You can document what efforts you’ve made to try to get access to do the things you say you need to do. You can document what the Bad River Band has done in response. But what possible difference does their motive make to my resolving the disputes between the parties? ... I’m going to be hearing from expert witnesses as to what they believe the environmental impacts are and could be, as well as the structural soundness of the line... As far as the ... Band’s motivation for not wanting a pipeline to breach the Bad River, I really don’t see the relevance of that. The only question is whether or not there’s a reason to be concerned.
5/14/21 Hrg Tr., dkt. 147, at 7-8, 15.
Along the way, Judge Conley chastised Enbridge for “clearly adopting a scorched earth policy with respect to this litigation,” id. at 15. Judge Conley asked:
Let me just assume for the moment hypothetically that the Band is acting purely to hold up Enbridge for as much money as possible or – and/or to just stop Line 5 in its tracks and that it is doing so despite not preserving the Bad River itself. What ... difference does that make for purposes of the issues before me in this lawsuit?
Id. at 7.
You can document what efforts you’ve made to try to get access to do the things you say you need to do [to abate the alleged nuisance]. You can document what the Bad River has done in response. But what possible difference does their motive make to my resolving the disputes between the parties?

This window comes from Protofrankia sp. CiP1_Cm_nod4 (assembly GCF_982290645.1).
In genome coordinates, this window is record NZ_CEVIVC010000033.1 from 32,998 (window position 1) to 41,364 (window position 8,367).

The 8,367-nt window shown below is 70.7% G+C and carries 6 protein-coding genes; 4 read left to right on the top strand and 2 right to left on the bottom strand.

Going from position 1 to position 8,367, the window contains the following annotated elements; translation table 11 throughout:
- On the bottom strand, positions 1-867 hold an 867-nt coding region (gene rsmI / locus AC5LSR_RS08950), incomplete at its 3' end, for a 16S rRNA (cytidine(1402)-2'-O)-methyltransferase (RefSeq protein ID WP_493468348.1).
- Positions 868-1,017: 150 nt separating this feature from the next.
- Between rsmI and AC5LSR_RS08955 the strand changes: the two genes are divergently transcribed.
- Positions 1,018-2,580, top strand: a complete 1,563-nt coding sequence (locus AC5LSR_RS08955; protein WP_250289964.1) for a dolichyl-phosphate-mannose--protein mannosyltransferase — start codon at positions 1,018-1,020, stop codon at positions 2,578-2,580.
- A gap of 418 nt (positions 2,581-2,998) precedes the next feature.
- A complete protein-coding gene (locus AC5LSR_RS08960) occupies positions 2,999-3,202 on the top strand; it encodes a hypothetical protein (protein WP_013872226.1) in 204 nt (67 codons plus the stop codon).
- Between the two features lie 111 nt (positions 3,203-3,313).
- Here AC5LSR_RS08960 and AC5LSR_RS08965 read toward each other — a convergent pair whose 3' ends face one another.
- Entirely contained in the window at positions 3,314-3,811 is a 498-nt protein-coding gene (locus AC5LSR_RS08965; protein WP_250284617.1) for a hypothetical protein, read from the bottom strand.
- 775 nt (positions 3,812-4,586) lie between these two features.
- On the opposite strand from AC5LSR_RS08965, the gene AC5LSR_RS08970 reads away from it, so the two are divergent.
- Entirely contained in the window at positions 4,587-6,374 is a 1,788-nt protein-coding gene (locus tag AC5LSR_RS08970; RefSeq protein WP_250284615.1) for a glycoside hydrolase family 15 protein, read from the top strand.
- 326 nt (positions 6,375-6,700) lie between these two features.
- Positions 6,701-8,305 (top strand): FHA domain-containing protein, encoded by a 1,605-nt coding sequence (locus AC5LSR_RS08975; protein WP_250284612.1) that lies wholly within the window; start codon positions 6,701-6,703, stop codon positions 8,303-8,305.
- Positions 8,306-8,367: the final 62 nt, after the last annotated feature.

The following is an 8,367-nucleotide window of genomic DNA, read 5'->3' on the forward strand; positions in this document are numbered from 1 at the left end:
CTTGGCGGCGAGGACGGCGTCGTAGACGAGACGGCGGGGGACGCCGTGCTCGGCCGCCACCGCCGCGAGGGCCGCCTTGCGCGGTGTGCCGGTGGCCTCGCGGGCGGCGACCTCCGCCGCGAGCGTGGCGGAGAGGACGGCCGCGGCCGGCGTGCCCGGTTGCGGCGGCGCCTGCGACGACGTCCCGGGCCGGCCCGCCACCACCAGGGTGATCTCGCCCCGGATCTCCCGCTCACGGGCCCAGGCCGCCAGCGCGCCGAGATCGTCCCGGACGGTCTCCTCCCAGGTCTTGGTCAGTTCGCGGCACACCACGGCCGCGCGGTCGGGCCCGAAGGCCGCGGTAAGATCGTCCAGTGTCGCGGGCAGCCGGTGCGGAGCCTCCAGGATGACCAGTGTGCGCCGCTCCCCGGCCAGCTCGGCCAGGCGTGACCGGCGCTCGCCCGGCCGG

When told that Enbridge intended to challenge the credibility of the claims that the Band was making, Judge Conley deemed that absurd:“I’m not going to be testing either side’s credibility with respect to these issues. I’m going to be hearing from expert witnesses as to what they believe the environmental impacts are and could be, as well as the structural soundness of the line.” Id. at 7-8. Enbridge also wanted information about how the Band operated its wastewater facility to prove that the Band was itself polluting the flora and fauna that it asserted it was trying to protect from Enbridge. Judge Conley labeled this argument “patently absurd, a complete distraction from the issues before the court.” Id. at 14.

In his written order following the hearing, Judge Conley clarified that “actual instances (as opposed to imputed or actual motives) of the plaintiff refusing to cooperate with defendant in remediation measures to insure or increase the integrity of Line 5 or the reverse, if any, ARE relevant to this dispute, as are both sides’ good faith cooperation during the pendency of this lawsuit more generally.”) dkt. 144, at 2, emphasis in original.


Dkt. 150: Enbridge’s Renewed Motion To Compel Directed at Sierra Club